New Research Behind Ketamine’s Molecular Process

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At Numinus, we’ve watched ketamine help our patients, and we’re witnessing it change the landscape of psychiatry for good. Compared to traditional medications, ketamine has rapid antidepressant effects, often evident within an hour. For people with treatment-resistant depression, ketamine has shown 50-70% response rates. And we know that here at Cedar. We’ve seen it.

Scientists are rushing to understand the molecular process that makes ketamine so fast-acting and effective. This new research from Sweden focuses on serotonin, which has long been implicated in depression. Researchers studied a specific serotonin binding site and found that after ketamine treatment, patients had an increase in serotonin 1b receptors. While this illuminates a particular aspect of the molecular mechanisms behind ketamine’s efficacy, the total process is still evolving. Concluding the study, the scientists called for more research to help us understand this powerfully therapeutic drug.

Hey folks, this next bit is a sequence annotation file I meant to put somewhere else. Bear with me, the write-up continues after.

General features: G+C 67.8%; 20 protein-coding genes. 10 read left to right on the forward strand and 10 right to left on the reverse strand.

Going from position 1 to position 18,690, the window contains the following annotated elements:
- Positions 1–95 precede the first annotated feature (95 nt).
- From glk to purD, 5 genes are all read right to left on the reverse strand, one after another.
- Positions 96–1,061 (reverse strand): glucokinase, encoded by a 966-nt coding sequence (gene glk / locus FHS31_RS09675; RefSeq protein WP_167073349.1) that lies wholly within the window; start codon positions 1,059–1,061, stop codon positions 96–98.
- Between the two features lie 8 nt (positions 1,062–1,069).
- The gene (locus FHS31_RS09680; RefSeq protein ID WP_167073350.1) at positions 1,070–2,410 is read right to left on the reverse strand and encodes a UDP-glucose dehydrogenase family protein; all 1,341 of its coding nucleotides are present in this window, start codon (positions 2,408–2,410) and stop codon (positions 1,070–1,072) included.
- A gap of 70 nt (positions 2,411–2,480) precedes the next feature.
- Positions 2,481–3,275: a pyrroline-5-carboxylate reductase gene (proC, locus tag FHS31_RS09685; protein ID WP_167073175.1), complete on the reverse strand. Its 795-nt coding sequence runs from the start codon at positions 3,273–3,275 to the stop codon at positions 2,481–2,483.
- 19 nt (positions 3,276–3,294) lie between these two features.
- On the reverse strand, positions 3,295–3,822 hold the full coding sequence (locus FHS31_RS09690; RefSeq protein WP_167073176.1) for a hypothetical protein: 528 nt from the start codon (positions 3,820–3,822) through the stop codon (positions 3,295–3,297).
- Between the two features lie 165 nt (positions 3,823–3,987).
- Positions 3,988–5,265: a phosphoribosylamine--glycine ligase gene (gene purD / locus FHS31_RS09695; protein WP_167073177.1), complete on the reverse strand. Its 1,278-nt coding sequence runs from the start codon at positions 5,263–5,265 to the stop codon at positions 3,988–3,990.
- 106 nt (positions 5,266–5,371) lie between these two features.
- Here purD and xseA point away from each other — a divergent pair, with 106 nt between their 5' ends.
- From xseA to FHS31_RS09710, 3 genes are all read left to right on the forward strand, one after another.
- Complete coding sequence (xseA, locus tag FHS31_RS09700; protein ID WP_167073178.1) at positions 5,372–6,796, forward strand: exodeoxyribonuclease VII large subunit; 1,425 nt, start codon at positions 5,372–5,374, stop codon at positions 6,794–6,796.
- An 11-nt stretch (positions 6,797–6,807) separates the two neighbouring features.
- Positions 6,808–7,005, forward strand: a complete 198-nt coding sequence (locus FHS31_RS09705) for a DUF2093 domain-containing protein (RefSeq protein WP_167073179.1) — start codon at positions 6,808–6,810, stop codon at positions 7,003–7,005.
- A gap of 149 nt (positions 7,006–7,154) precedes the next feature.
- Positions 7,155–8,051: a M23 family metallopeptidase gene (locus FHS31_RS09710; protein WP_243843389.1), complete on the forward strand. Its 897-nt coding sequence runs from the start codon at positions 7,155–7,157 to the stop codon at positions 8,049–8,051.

We know intimately the low clinical response rates and delayed onset of action of traditional antidepressants, and while they help for some, others need alternatives. That’s why new treatment options are vital. It’s why we stay up to date on current studies and host research of emerging neuropsychiatric treatments—it’s why our Principal Investigator and founder Reid Robison MD MBA has led over 100 clinical trials.

Call us anytime at 1-833-NUMINUS (686-4687), we’re here to help.


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